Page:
Talking About Social Issues with Your Students

There is so much news and controversy and division in the world right now, and as an educator, it can be tough to find the line when it comes to bringing up current issues in a class setting.

I first realized this on September 11, 2001. I was teaching in New York at the time, and I remember being struck with horror when I heard the news of the terrorist attacks. I knew my students were probably even more scared than I was, and I remember thinking it was my responsibility to show a brave face and make my students feel calm and safe by treating it like a normal school day.

I wish I hadn’t.

While my students were definitely scared, I still wish I had talked about the terrorist attack with them. As educators, we often have no control of what is going on in the world around us, but we can be there to inform our students of what is happening, provide emotional support and sometimes even draw teachable moments from these events.

This is just as true now as it was 17 years ago. One way in which I have worked to talk to my students about real world issues is by serving as an advisor at my school for a student group called S.i.D.A. — the group is centered around Social Awareness, Inclusion, Diversity and Acceptance. During our meetings, the students talk about a variety of issues like gender bias, police brutality and sexual harassment. They also plan events for the school to spread awareness and foster a more inclusive environment.

It’s really valuable for the students, giving them a space to learn more about world issues and see different perspectives, but it can be challenging as an educator.

We obviously want to foster these conversations, but we are also public employees, and it’s important to stay as neutral as possible in order to promote truth seeking and balanced, fair debate on all sides of any issue.

Recently, my students organized a sit in to start a conversation about gun violence in schools. As an advisor, I was there as they were making signs and I offered advice, but I was sure to stick to the facts, and let them draw their own conclusions and opinions. I wanted to inform my students about the legislation and history of American gun ownership, but knew it would be an overstep to share my own opinions on the matter.

It isn’t always easy, but the most important thing to do is provide guidance and a safe space for these conversations to begin.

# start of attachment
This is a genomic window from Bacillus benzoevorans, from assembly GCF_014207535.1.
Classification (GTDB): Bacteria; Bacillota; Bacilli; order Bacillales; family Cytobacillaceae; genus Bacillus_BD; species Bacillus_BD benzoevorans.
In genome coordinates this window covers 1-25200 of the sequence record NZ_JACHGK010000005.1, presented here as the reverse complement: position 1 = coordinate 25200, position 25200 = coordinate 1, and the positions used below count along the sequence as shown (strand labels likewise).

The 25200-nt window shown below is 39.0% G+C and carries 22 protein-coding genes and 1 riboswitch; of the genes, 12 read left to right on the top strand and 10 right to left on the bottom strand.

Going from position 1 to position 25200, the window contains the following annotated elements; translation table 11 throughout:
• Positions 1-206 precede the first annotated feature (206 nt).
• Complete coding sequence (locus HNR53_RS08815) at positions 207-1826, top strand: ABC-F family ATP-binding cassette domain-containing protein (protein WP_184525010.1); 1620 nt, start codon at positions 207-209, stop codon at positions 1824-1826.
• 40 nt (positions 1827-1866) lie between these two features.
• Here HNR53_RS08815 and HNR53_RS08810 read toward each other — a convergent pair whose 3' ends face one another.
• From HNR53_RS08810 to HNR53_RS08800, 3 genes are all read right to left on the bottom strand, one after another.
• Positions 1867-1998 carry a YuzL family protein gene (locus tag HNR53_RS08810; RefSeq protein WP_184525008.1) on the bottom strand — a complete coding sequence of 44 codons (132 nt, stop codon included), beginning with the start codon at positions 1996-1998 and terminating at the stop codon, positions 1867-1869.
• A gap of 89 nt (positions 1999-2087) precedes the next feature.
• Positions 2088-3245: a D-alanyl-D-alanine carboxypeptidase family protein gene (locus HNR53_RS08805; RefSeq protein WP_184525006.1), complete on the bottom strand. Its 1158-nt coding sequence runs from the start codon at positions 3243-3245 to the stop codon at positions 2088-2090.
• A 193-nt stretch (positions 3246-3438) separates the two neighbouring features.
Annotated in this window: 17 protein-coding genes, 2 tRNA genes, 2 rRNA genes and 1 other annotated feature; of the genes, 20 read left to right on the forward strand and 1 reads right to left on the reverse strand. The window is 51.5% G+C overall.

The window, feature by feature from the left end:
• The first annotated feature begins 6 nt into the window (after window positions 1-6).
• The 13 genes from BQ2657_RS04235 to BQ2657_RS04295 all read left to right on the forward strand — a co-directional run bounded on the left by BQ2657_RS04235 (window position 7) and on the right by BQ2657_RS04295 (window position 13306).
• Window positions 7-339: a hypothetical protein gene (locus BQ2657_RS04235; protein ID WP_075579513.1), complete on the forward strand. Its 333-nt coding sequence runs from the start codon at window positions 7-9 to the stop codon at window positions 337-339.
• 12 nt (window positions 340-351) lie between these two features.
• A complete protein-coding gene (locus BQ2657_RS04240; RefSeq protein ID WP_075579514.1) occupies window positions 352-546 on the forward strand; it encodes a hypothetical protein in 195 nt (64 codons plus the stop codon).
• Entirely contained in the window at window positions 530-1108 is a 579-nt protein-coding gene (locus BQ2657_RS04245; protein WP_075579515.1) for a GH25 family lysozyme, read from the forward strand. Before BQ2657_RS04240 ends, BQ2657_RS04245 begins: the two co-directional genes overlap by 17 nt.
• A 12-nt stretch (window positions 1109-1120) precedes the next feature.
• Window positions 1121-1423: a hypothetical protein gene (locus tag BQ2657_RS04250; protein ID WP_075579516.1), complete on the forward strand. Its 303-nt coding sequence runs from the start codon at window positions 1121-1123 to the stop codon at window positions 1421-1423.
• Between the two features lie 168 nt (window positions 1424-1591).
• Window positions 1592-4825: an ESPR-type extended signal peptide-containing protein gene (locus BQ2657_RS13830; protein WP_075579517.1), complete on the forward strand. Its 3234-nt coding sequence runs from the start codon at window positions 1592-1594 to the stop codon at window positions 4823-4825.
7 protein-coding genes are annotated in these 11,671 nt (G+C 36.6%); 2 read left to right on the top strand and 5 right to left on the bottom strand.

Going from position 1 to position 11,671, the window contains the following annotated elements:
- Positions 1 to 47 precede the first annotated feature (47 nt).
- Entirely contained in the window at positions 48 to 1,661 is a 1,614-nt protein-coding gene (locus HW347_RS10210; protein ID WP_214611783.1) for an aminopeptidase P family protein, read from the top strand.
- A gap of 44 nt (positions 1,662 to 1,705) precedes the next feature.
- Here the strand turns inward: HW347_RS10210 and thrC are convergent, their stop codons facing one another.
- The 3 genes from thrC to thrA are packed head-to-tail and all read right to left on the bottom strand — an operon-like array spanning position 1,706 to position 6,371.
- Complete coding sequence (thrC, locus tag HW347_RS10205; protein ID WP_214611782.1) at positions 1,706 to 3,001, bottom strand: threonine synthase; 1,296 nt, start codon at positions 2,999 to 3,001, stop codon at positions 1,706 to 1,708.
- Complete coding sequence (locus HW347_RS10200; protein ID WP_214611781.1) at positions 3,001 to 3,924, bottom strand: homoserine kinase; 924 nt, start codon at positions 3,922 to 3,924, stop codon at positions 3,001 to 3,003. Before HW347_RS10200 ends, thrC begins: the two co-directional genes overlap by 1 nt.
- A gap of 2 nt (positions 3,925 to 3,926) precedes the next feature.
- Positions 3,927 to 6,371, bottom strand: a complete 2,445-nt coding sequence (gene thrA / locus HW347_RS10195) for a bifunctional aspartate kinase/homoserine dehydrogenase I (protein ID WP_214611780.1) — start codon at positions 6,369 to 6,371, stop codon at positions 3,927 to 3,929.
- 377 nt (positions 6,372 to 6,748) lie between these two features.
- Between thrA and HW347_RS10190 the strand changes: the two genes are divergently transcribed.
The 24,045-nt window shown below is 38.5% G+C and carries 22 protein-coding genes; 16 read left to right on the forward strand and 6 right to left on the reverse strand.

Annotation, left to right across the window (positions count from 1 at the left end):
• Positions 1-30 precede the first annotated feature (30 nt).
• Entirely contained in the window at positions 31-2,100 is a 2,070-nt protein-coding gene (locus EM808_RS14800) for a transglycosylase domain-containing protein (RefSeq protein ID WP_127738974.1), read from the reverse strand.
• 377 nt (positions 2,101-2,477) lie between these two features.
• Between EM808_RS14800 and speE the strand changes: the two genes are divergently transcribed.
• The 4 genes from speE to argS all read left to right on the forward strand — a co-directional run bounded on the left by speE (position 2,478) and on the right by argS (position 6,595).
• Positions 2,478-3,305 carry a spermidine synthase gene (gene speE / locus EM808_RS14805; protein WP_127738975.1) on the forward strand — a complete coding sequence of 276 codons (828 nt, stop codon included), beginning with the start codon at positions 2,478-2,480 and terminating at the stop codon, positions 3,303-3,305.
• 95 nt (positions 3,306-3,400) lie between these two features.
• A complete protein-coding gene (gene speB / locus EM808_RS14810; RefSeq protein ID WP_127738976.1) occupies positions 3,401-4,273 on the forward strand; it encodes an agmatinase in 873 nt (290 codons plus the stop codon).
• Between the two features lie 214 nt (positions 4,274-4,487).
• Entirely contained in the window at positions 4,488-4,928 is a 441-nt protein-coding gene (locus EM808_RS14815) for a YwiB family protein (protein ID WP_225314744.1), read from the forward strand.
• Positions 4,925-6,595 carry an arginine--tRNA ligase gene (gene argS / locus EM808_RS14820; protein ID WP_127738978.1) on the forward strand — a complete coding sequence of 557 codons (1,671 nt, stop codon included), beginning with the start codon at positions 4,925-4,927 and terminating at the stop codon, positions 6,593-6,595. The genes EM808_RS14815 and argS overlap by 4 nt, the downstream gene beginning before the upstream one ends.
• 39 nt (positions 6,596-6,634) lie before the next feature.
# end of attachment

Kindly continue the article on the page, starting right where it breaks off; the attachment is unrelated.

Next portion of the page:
Instead of preaching, I let the students discuss the merits and pitfalls of any argument, and only step in if something is disrespectful or seems like it needs further study or clarification.

While not every student or educator in the school shared this group’s views, students across the school have started having conversations about gun violence, which is a solid step forward. And it’s setting a positive example. The school as a whole is beginning to talk about other issues like this, and students are beginning to start healthy dialogues.

As educators, it is our responsibility to prepare our students for the real world, and that means we need to have conversations about real social issues. Students may not need to know your political views, but they do need to be aware of current events. Creating a space to discuss and debate world issues is instrumental for these children to become engaged citizens. Whether you help foster these conversations by advising a student club or by finding ways to talk about the news in your classroom, be sure to constructively engage with what is happening in the world. Remember, your students will find out anyway.

Harry Gee

Harry has been teaching in Reynoldsburg, Ohio for Reynoldsburg City Schools since 2001. He started teaching at-risk teens English Language Arts in an alternative career-based program called Trailblazers and then collaborated in the formation of eSTEM Academy, a STEM program, where he teaches presently. He has taken on more leadership roles and his goal is to help create a strong culture in his building of academic achievement, global citizenship and fun for all stakeholders.